I should apologize again for the lateness of this review. The good news is that I’ve been covering San Diego Comic-Con, and I should have quite a few good things to offer my readers here in a few short weeks. Unfortunately, that means that my regular reviews have fallen by the wayside. More good news: TURN: Washington’s Spies turned in another spectacularly tense hour this week. Let’s talk about it.
Having become ever more aware of the history behind this show, part of the tension had everything to do with worrying that TURN would go further off the rails from history. The killing of Judge Woodhull proved to be a fairly strong deviation from that source material, and certainly the capture of Arnold and/or the killing of Simcoe would prove to be a major deviation. But, none of that happened. What happened instead was an expertly played game of cat and mouse, proving to be another terrifically tense episode.
Arnold (Owain Yeoman) was once the great tension bringer in this show. Adding him brought a whole new set of stakes to the show. However, it seems that is hasn’t become necessary for him to be a part of the action to bring the tension to the show anymore. All he has to do from his new position is mention Woodhull in front of Simcoe, and everything comes crashing down. The rebels are working on a plan, Woodhull and Hewlett another, and Simcoe looking to foil that plan created an immense amount of tension, and it was extremely fun to watch. So even though the action of the episode itself barely included Arnold, Yeoman has done such an incredible job with the character that his slightest movement tips everything in the episode a certain direction.
I actually appreciate that TURN chose to deviate from history in the specific instance of killing Judge Woodhull. Here’s why: Judge Woodhull being killed off absolutely skyrocketed the stakes of this show. Because if you’re killing characters off who have historically survived the war, then any of them could go. So this little move they made several episodes ago is still paying off in a big way. Before it, I would not have been invested in this cat and mouse between Simcoe and Woodhull because I know neither of them die, but with the deviation in play I have no idea what will happen next, and it’s quite exciting!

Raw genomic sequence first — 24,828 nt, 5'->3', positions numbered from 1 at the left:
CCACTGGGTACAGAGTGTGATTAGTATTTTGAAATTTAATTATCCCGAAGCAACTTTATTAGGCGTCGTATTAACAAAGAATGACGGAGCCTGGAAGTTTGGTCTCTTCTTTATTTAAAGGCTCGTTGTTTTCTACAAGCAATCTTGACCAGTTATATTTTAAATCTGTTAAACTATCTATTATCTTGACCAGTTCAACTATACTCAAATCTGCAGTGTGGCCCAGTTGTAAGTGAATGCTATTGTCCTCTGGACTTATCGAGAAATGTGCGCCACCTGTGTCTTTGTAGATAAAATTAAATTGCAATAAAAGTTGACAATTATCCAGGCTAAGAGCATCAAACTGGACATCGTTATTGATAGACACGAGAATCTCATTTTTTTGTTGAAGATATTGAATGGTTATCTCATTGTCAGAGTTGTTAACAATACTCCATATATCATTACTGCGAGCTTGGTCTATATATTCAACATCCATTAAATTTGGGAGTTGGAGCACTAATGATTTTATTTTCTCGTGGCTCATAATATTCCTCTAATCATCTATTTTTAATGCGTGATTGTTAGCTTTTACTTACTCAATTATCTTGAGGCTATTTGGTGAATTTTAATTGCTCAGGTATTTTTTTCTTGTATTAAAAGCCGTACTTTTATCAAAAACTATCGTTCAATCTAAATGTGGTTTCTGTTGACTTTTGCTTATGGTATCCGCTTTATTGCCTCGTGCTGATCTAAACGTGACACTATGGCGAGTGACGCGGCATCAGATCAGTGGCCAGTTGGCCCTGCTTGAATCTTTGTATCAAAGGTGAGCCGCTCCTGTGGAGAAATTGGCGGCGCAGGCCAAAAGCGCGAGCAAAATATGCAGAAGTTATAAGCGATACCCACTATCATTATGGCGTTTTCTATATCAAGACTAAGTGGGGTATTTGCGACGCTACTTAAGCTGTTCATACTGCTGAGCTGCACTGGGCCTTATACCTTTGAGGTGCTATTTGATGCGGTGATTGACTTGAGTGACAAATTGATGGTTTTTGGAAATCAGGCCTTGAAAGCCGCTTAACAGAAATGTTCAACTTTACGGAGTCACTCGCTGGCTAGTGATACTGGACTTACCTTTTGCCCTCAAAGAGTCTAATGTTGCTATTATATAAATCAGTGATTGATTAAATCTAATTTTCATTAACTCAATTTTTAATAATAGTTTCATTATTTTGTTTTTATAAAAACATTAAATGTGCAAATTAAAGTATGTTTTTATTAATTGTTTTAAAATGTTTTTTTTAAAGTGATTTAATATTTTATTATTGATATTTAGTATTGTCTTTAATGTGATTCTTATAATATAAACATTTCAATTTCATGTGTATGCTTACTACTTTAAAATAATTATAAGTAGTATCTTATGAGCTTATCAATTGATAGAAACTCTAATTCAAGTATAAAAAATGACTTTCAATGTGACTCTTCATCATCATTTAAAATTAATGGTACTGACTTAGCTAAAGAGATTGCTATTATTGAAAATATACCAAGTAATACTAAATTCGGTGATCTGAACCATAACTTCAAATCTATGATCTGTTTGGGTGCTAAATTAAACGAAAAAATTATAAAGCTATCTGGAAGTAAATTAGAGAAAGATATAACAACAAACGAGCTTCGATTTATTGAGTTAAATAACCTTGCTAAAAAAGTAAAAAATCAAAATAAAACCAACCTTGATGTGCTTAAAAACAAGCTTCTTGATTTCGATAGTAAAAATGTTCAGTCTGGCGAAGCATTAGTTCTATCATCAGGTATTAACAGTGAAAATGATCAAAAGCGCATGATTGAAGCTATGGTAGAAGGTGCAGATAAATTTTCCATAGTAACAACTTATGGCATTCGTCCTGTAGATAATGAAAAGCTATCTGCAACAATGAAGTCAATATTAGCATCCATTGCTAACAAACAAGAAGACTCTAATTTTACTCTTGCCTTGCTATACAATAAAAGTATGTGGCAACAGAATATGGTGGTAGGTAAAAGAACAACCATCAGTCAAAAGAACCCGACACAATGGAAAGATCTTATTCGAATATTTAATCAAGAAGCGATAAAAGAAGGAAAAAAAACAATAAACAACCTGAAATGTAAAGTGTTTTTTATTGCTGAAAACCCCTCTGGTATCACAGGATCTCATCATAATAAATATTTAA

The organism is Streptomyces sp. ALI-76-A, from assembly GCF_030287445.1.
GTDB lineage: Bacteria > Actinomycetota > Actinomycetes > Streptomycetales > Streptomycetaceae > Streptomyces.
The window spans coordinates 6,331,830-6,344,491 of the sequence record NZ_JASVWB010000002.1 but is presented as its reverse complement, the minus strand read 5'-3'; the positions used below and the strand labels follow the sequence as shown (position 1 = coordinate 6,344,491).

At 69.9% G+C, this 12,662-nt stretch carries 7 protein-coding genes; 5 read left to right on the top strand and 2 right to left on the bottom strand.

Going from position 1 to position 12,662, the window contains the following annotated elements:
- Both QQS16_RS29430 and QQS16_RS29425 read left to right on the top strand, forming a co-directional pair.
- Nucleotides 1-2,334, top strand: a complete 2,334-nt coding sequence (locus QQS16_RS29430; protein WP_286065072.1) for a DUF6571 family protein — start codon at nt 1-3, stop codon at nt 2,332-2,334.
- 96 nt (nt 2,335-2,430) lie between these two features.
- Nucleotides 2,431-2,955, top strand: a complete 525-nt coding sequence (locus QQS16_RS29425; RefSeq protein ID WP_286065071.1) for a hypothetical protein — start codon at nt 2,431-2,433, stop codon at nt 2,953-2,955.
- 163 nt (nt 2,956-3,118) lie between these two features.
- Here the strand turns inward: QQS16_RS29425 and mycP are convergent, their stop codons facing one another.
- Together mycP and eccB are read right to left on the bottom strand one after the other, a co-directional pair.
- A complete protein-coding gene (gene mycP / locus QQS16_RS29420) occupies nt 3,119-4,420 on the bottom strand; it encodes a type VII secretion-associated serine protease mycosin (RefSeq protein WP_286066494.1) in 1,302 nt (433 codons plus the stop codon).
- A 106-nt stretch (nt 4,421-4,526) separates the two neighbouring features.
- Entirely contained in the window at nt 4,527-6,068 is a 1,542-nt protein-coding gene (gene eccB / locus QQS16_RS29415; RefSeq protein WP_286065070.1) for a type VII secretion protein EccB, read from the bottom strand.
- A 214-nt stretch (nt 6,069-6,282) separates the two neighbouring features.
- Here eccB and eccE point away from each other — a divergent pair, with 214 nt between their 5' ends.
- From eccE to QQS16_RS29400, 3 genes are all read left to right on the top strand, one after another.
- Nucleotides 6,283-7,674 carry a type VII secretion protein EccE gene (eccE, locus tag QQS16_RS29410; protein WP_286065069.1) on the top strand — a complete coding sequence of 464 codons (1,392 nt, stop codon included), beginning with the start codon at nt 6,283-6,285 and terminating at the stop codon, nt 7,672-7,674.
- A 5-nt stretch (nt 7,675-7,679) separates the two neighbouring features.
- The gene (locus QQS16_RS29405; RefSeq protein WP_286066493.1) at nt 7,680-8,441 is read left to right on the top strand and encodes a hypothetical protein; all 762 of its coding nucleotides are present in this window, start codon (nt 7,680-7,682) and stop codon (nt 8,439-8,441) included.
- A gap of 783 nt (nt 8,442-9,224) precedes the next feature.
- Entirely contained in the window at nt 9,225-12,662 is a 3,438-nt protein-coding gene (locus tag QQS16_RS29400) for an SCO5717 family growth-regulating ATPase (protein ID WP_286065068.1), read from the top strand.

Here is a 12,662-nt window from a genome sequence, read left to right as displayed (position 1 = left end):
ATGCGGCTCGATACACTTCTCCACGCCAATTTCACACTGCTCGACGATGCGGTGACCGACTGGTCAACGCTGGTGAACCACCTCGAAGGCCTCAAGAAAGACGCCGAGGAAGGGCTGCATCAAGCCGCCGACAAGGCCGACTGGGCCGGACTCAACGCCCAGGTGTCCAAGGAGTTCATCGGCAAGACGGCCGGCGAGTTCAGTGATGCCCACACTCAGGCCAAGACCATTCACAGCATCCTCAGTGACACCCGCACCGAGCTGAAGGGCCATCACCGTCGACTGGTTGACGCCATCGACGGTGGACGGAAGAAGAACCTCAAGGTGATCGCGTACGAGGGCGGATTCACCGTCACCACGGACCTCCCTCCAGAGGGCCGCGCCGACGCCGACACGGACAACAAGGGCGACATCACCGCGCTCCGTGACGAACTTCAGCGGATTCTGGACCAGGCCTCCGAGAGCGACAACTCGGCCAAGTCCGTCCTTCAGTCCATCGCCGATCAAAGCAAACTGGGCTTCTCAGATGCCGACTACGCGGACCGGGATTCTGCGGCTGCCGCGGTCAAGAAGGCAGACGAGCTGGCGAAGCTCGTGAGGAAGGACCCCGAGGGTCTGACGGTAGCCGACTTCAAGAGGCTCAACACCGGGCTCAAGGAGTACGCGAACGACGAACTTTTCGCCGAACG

Another point that this episode makes is that it’s possible to revere history and be a feminist. Anna Strong and Mary Woodhull have both been essential in the war and spy effort to this point. This show does a great job of not diminishing the female roles because of the historic roles that men played, but rather acknowledging the state of their social standing and operating within that realm.
“Quarry” had pretty much everything you could want in an episode. It was exciting, tense, and characters were taking action and not standing pat. It even had a twist ending that I did not see coming, which was the deployment of Arnold’s unit to Virginia, which puts Woodhull and Simcoe on a boat headed for battle. This will create even more opportunities in the final episodes to create tension and excitement as TURN finally ends its run. Though I’m sad to see this show go, I’m excited for the final few episodes.
What did you guys think? Did you enjoy the episode? Let us know in the comments!
TURN: Washington’s Spies airs Saturdays at 9/8c on AMC
TURN Washington's Spies Season 4 Episode 7 Review: "Quarry"
Abraham and the rebels try to round up Arnold and Simcoe before it is too late on this week’s tense, exciting TURN: Washington’s Spies.